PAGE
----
When you are a big Open Source project, your test suite needs to be easy to run in order to new developers can create patches without hassle. The I18n library for Ruby definitely meets the big Open Source project requirement since it’s widely used and provides several extensions.

However, some of these extensions depends on ActiveRecord, some in ruby2ruby, others in ruby-cldr… and soon it will even support a few Key-Value stores, as Tokyo and Redis. Due to all these dependencies, you would probably imagine that running I18n test suite would require several trials and a lot of configuration before it finally works, right?

WRONG! If you don’t have ActiveRecord, I18n will say: “hey, you don’t have ActiveRecord” but still run the part of test suite that does not depend on it. So if a developer wants to fix or add something trivial, he doesn’t need to worry with installing all sorts of dependencies.

Besides, as mentioned a couple months ago, the I18n library allows you to create several combinations of backends. In other words, the I18n test suite needs to ensure that all these different combinations work as expected.

This problem is quite similar to the one in Capybara which needs to test different drivers. However, I18n uses Test::Unit thus it cannot use shared examples groups as in Rspec. So how were I18n developers able to solve this issue? Using Ruby modules!

Here are the tests for the upcoming KeyValue backend:

require 'test_helper'
require 'api'
 
class I18nKeyValueApiTest < Test::Unit::TestCase
  include Tests::Api::Basics
  include Tests::Api::Defaults
  include Tests::Api::Interpolation
  include Tests::Api::Link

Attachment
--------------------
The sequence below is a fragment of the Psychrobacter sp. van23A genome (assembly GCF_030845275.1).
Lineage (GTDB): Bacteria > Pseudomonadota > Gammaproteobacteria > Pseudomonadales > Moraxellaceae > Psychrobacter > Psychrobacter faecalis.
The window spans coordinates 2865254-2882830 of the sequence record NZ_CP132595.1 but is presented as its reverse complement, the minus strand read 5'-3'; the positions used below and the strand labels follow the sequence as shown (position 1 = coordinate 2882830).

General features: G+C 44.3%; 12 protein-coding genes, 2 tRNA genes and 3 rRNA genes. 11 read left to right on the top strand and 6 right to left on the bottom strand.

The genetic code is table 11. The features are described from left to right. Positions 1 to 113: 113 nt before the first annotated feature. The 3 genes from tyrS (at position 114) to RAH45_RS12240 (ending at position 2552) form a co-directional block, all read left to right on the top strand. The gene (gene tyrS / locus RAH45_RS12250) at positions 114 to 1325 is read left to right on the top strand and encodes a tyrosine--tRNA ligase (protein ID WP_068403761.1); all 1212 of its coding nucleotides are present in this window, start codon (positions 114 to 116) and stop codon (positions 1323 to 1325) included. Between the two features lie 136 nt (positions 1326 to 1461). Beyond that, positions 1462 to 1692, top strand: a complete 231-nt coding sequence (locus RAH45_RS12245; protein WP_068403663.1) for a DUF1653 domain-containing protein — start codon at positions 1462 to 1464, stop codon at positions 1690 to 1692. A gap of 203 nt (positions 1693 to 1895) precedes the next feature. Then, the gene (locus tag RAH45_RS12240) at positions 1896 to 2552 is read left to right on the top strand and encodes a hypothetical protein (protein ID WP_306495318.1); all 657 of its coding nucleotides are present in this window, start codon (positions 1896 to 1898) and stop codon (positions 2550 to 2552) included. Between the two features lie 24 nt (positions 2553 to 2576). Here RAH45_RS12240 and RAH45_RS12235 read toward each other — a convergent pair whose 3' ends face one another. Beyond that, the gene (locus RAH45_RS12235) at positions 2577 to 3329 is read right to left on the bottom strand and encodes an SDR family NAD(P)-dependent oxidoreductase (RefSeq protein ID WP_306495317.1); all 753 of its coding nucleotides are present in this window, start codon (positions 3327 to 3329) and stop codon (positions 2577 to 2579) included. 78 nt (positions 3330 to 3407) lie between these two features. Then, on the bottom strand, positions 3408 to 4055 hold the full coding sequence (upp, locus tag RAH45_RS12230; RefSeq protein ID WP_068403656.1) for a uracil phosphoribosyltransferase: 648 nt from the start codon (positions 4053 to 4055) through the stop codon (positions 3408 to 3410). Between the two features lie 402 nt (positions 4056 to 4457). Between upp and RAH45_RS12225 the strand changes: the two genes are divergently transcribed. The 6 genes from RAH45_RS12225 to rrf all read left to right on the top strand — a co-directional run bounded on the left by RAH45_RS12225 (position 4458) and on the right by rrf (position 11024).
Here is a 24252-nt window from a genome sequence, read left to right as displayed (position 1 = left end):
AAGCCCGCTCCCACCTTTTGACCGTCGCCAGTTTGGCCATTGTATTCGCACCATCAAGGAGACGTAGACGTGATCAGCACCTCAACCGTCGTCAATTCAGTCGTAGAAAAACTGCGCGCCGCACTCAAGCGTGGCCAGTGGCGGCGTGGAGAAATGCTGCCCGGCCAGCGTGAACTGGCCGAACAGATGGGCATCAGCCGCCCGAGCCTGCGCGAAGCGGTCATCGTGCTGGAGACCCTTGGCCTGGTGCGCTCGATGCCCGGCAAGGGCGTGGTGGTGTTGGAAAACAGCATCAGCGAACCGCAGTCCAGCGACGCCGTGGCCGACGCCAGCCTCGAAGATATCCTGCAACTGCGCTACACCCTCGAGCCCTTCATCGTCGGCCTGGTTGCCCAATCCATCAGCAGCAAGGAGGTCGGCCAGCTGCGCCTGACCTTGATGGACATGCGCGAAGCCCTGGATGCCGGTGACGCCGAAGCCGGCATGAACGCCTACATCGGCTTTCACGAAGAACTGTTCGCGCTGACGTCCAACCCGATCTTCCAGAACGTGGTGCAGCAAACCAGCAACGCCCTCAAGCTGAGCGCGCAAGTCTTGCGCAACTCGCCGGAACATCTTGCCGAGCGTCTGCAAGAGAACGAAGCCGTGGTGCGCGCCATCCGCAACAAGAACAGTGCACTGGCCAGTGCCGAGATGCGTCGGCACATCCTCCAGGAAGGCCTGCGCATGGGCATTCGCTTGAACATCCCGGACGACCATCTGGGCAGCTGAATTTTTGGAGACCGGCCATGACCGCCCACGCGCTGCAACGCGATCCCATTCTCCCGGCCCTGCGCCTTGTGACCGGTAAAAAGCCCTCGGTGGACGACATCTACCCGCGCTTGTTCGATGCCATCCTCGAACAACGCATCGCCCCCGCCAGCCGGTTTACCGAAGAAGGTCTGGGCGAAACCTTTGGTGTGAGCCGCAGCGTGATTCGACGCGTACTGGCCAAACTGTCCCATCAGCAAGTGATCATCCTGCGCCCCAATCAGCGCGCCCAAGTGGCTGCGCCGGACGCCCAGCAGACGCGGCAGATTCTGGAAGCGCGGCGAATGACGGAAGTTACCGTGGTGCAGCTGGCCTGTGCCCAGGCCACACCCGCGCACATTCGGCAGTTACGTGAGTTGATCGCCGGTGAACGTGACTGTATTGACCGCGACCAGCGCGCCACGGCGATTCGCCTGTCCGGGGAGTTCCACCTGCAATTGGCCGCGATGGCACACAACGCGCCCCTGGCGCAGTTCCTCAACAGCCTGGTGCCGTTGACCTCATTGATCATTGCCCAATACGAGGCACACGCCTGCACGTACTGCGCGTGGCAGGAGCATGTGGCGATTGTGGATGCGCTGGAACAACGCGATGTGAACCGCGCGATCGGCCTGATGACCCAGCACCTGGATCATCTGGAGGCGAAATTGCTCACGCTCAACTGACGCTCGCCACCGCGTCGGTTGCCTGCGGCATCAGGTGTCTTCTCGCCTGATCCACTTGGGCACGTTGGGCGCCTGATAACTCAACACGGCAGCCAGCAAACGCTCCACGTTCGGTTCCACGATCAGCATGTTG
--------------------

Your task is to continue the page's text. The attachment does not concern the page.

include Tests::Api::Lookup
  include Tests::Api::Pluralization
  # include Tests::Api::Procs
  include Tests::Api::Localization::Date
  include Tests::Api::Localization::DateTime
  include Tests::Api::Localization::Time
  # include Tests::Api::Localization::Procs
 
  STORE = Rufus::Tokyo::Cabinet.new('*')
 
  def setup
    I18n.backend = I18n::Backend::KeyValue.new(STORE)
    super
  end
 
  test "make sure we use the KeyValue backend" do
    assert_equal I18n::Backend::KeyValue, I18n.backend.class
  end
end

Each included module above adds a series of tests to the backend. Since key-value backends cannot store procs, we don’t include any test related to procs.

Wrapping up

These three are my favorite test suites and also part of my favorite open source projects!

We’ve adopted Capybara as the official testing tool at PlataformaTec for some time already and I18n is one of the subjects of my upcoming book about Rails 3. In one specific chapter, we will build a tool that stores I18n translations into TokyoCabinet, which allows us to create and update translations through a web interface, similarly to ActiveRecord. The only difference is that TokyoCabinet is waaaay faster.

Finally, the fact you can mimic several of Rspec features using simple Ruby (like Capybara using shared example groups and I18n simply using modules) will be part of my talk in Euruko 2010 entitled DSL or NoDSL: The power is in the middle. The talk will show cases where DSLs mimics much of the behavior provided by Ruby and discuss what we are winning and/or losing in such cases.

Keep following us and, until the next blog post is out, we would love to hear in the comments which are your favorite test suites!